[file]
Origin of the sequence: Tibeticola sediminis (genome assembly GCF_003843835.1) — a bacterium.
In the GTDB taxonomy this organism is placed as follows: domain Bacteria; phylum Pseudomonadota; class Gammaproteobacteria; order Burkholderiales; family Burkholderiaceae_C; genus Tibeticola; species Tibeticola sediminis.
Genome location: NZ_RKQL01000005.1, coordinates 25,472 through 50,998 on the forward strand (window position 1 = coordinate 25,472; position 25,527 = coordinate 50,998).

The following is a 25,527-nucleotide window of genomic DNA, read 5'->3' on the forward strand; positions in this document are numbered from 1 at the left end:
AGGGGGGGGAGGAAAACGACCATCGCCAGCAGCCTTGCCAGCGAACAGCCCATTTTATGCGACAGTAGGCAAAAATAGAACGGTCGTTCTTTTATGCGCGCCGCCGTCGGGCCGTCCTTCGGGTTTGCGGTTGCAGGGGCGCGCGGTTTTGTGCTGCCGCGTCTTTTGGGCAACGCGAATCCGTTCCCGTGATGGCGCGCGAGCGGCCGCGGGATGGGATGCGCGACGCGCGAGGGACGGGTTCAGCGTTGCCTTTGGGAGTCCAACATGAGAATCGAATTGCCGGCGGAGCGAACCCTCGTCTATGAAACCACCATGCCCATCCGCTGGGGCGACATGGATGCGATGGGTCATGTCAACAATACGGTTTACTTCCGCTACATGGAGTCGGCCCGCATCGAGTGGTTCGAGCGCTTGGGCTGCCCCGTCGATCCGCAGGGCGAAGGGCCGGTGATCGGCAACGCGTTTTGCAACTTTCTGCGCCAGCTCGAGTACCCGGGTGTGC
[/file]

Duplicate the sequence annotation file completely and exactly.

Origin of the sequence: Tibeticola sediminis (genome assembly GCF_003843835.1) — a bacterium.
In the GTDB taxonomy this organism is placed as follows: domain Bacteria; phylum Pseudomonadota; class Gammaproteobacteria; order Burkholderiales; family Burkholderiaceae_C; genus Tibeticola; species Tibeticola sediminis.
Genome location: NZ_RKQL01000005.1, coordinates 25,472 through 50,998 on the forward strand (window position 1 = coordinate 25,472; position 25,527 = coordinate 50,998).

The following is a 25,527-nucleotide window of genomic DNA, read 5'->3' on the forward strand; positions in this document are numbered from 1 at the left end:
AGGGGGGGGAGGAAAACGACCATCGCCAGCAGCCTTGCCAGCGAACAGCCCATTTTATGCGACAGTAGGCAAAAATAGAACGGTCGTTCTTTTATGCGCGCCGCCGTCGGGCCGTCCTTCGGGTTTGCGGTTGCAGGGGCGCGCGGTTTTGTGCTGCCGCGTCTTTTGGGCAACGCGAATCCGTTCCCGTGATGGCGCGCGAGCGGCCGCGGGATGGGATGCGCGACGCGCGAGGGACGGGTTCAGCGTTGCCTTTGGGAGTCCAACATGAGAATCGAATTGCCGGCGGAGCGAACCCTCGTCTATGAAACCACCATGCCCATCCGCTGGGGCGACATGGATGCGATGGGTCATGTCAACAATACGGTTTACTTCCGCTACATGGAGTCGGCCCGCATCGAGTGGTTCGAGCGCTTGGGCTGCCCCGTCGATCCGCAGGGCGAAGGGCCGGTGATCGGCAACGCGTTTTGCAACTTTCTGCGCCAGCTCGAGTACCCGGGTGTGC